"Make sure that your lab knows what they are doing and then give them some data, including pictures and study models of the old denture, among others, so they can do what they do well," Dr. Choi says. "They will do good things for you."

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What the Lab does when choosing denture teeth

When choosing denture teeth, he starts with the patient's photo, Gall says. Also, he wants his clients to remember the "measure twice, cut once" guideline and to get as much information as possible about the case. Gall recommends taking a facebow articulation to capture the patient's natural midline, as well as how much inter-occlusal space the patient has. 

"So, between width based on the midline and the size of the teeth that they have or had, and then height, those help us determine what size to use for the denture," Gall says. 

Once the size is figured out, Gall looks at the photo for other features that help him choose the details of the denture teeth, like the shape. Some of these choices have their foundations in Dentogenics.

The Dentogenics concept was developed by Dr. John Frush and Dr. Roland Fisher in 1959. It called upon prosthodontists to replace lost dentition using the patient's sex, personality, and age as a guide.[1]

Dr. Frush examined many corpses to find patterns, Dr. Choi explains. He determined that men tended to have straight lines in their teeth, where women had more curves to them. Moreover, Dr. Frush saw that active people had masculine-looking teeth, and less active people had more feminine-looking teeth. Finally, he saw that older patients had teeth that were more worn at the edges. 

From these observations, Drs. Frush and Fisher developed six moulds. While few labs or dentists use these six moulds today, Dr. Choi believes that Dentogenics influences the shape of denture teeth today, as well as veneers and other prosthetics.

Gall does not use the six moulds, either, but he does follow some of the principles when choosing denture teeth for a prosthesis. For example, if the patient has a masculine look, Gall might choose more square teeth, and for a feminine look, more ovoid or tapered teeth.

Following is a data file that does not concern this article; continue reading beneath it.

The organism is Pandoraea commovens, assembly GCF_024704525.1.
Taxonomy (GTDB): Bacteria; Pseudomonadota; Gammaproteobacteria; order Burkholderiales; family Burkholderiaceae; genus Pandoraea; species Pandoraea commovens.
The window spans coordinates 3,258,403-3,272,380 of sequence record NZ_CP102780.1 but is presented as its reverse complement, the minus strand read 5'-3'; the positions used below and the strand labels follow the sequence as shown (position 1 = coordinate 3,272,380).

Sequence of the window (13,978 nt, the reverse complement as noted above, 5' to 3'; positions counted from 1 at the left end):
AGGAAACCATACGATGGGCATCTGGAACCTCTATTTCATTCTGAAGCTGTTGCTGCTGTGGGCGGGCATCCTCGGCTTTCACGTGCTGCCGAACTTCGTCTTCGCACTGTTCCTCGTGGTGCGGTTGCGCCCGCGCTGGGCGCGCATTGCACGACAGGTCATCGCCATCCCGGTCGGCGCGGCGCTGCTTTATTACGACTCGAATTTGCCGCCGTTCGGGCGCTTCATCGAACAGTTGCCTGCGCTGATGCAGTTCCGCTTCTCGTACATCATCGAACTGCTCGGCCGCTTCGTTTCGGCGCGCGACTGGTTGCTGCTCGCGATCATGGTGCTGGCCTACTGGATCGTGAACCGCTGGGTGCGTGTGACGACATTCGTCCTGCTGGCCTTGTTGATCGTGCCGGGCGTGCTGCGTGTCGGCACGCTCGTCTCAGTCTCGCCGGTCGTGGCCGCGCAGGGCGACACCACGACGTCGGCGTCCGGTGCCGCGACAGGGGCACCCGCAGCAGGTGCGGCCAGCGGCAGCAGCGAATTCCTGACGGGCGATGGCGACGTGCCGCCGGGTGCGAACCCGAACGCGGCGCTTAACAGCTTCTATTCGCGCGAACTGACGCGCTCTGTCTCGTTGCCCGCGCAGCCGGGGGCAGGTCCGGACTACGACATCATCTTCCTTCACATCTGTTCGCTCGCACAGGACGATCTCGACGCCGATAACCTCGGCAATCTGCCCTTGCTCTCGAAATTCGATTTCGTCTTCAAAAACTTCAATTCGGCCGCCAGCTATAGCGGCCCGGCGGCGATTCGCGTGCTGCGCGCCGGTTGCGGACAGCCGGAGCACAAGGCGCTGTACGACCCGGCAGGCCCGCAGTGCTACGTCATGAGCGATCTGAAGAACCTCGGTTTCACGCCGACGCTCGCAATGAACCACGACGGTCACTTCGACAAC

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Another factor that goes into choosing denture teeth is the vertical dimension. When a patient has been wearing dentures for a long time, they lose some of the height in their jaw, which gives them a sunken-in look when they remove the prosthesis, Gall says. If the right teeth are chosen, you can help restore that vertical dimension lost over the years. 

"You get somebody with a brand-new set of dentures and reopen those five or six millimeters if they can tolerate that, then all of a sudden they've got this full face again. It's a dramatic change to their overall appearance, not just the teeth themselves. All those factors come into play when you're picking your size or shape of denture teeth," Gall explains. 

The beauty of the customized denture is that at the try-in appointment, you can ensure that you have the correct teeth for the patient, as far as size and shape, Galls says.

“The more information the dentist gives you, with photos and such, then you get a much better feel for which tooth you're picking and why you're picking it," he says. "You increase your chances at the first try-in and going well and being the right one."

However, with traditional try-ins and setups, you will likely still have a bit of back and forth with the tooth selection, Gall adds. Digital dentures, on the other hand, can do a lot to eliminate the trial and error inherent in the tooth selection process for conventional dentures. Labs can produce digital mockups that include the patient's face, which can complete the case without a physical try-in. This method is particularly helpful for the fully edentulous patient. 

"A lot of times when people who have no teeth get teeth, anything is going to look great," Galls says. "However, since you do have the ability, given a chance to customize it, to make sure patients are super happy with teeth made to fit them and not just happy to have teeth again, that's what gets more fun and rewarding."


  1. Frush, John P. et al. "Dentogenics: Its practical application." Journal of Prosthetic Dentistry, Volume 9, Issue 6, 914 – 921. Accessed via the web. 18 November 2019. < https://www.thejpd.org/action/showCitFormats?pii=0022-3913%2859%2990149-0&doi=10.1016%2F0022-3913%2859%2990149-0>.